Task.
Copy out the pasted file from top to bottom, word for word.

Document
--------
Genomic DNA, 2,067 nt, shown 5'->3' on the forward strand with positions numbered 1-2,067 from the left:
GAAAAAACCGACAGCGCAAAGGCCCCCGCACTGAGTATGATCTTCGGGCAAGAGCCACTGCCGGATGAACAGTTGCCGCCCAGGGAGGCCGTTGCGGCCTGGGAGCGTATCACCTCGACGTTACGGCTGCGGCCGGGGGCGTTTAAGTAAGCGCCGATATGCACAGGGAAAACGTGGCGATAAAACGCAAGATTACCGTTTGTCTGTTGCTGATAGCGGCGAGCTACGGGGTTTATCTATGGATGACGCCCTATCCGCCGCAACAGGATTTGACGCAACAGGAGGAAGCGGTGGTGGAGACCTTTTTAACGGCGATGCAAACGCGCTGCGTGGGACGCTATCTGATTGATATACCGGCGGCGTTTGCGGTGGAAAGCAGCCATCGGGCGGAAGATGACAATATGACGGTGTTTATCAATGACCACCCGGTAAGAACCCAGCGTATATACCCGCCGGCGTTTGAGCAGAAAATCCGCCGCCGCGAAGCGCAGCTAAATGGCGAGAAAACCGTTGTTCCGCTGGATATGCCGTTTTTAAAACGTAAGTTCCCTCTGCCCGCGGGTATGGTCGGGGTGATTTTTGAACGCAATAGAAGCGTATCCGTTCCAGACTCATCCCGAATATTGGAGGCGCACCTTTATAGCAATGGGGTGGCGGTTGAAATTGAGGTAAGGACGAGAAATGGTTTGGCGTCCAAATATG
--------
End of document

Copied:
Genomic DNA, 2,067 nt, shown 5'->3' on the forward strand with positions numbered 1-2,067 from the left:
GAAAAAACCGACAGCGCAAAGGCCCCCGCACTGAGTATGATCTTCGGGCAAGAGCCACTGCCGGATGAACAGTTGCCGCCCAGGGAGGCCGTTGCGGCCTGGGAGCGTATCACCTCGACGTTACGGCTGCGGCCGGGGGCGTTTAAGTAAGCGCCGATATGCACAGGGAAAACGTGGCGATAAAACGCAAGATTACCGTTTGTCTGTTGCTGATAGCGGCGAGCTACGGGGTTTATCTATGGATGACGCCCTATCCGCCGCAACAGGATTTGACGCAACAGGAGGAAGCGGTGGTGGAGACCTTTTTAACGGCGATGCAAACGCGCTGCGTGGGACGCTATCTGATTGATATACCGGCGGCGTTTGCGGTGGAAAGCAGCCATCGGGCGGAAGATGACAATATGACGGTGTTTATCAATGACCACCCGGTAAGAACCCAGCGTATATACCCGCCGGCGTTTGAGCAGAAAATCCGCCGCCGCGAAGCGCAGCTAAATGGCGAGAAAACCGTTGTTCCGCTGGATATGCCGTTTTTAAAACGTAAGTTCCCTCTGCCCGCGGGTATGGTCGGGGTGATTTTTGAACGCAATAGAAGCGTATCCGTTCCAGACTCATCCCGAATATTGGAGGCGCACCTTTATAGCAATGGGGTGGCGGTTGAAATTGAGGTAAGGACGAGAAATGGTTTGGCGTCCAAATATG